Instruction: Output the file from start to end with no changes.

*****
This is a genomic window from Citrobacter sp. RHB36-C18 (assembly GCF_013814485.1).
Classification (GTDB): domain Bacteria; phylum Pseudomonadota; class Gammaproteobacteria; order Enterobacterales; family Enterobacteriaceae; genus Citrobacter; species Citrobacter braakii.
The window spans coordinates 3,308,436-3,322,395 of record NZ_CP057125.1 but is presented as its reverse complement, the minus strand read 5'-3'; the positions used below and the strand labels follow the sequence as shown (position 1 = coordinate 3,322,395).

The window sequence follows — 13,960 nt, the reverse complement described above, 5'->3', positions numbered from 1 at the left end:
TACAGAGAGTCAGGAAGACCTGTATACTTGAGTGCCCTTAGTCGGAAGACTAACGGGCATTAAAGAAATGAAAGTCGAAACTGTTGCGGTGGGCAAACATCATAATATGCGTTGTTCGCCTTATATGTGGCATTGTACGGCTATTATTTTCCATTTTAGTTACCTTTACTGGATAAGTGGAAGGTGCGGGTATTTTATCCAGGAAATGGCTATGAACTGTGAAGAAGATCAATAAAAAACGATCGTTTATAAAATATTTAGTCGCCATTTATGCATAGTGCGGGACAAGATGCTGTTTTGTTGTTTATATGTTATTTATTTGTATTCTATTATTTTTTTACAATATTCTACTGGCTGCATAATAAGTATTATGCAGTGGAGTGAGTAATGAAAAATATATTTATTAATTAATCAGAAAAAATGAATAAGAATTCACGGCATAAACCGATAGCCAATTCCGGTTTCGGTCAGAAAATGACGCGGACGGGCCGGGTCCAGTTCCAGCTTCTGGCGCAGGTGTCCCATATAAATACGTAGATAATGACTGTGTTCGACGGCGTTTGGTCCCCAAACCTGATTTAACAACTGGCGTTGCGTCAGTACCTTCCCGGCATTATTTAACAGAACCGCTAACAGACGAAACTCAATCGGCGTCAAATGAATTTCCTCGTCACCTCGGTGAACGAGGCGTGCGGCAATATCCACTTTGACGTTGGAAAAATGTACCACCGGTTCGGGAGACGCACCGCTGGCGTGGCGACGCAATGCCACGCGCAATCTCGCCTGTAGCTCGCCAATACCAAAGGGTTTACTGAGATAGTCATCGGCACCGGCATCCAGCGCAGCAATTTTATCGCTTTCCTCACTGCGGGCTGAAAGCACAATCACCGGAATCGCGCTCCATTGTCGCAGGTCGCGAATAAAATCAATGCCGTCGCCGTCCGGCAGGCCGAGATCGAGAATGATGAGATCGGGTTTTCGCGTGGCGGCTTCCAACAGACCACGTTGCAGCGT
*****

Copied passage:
This is a genomic window from Citrobacter sp. RHB36-C18 (assembly GCF_013814485.1).
Classification (GTDB): domain Bacteria; phylum Pseudomonadota; class Gammaproteobacteria; order Enterobacterales; family Enterobacteriaceae; genus Citrobacter; species Citrobacter braakii.
The window spans coordinates 3,308,436-3,322,395 of record NZ_CP057125.1 but is presented as its reverse complement, the minus strand read 5'-3'; the positions used below and the strand labels follow the sequence as shown (position 1 = coordinate 3,322,395).

The window sequence follows — 13,960 nt, the reverse complement described above, 5'->3', positions numbered from 1 at the left end:
TACAGAGAGTCAGGAAGACCTGTATACTTGAGTGCCCTTAGTCGGAAGACTAACGGGCATTAAAGAAATGAAAGTCGAAACTGTTGCGGTGGGCAAACATCATAATATGCGTTGTTCGCCTTATATGTGGCATTGTACGGCTATTATTTTCCATTTTAGTTACCTTTACTGGATAAGTGGAAGGTGCGGGTATTTTATCCAGGAAATGGCTATGAACTGTGAAGAAGATCAATAAAAAACGATCGTTTATAAAATATTTAGTCGCCATTTATGCATAGTGCGGGACAAGATGCTGTTTTGTTGTTTATATGTTATTTATTTGTATTCTATTATTTTTTTACAATATTCTACTGGCTGCATAATAAGTATTATGCAGTGGAGTGAGTAATGAAAAATATATTTATTAATTAATCAGAAAAAATGAATAAGAATTCACGGCATAAACCGATAGCCAATTCCGGTTTCGGTCAGAAAATGACGCGGACGGGCCGGGTCCAGTTCCAGCTTCTGGCGCAGGTGTCCCATATAAATACGTAGATAATGACTGTGTTCGACGGCGTTTGGTCCCCAAACCTGATTTAACAACTGGCGTTGCGTCAGTACCTTCCCGGCATTATTTAACAGAACCGCTAACAGACGAAACTCAATCGGCGTCAAATGAATTTCCTCGTCACCTCGGTGAACGAGGCGTGCGGCAATATCCACTTTGACGTTGGAAAAATGTACCACCGGTTCGGGAGACGCACCGCTGGCGTGGCGACGCAATGCCACGCGCAATCTCGCCTGTAGCTCGCCAATACCAAAGGGTTTACTGAGATAGTCATCGGCACCGGCATCCAGCGCAGCAATTTTATCGCTTTCCTCACTGCGGGCTGAAAGCACAATCACCGGAATCGCGCTCCATTGTCGCAGGTCGCGAATAAAATCAATGCCGTCGCCGTCCGGCAGGCCGAGATCGAGAATGATGAGATCGGGTTTTCGCGTGGCGGCTTCCAACAGACCACGTTGCAGCGT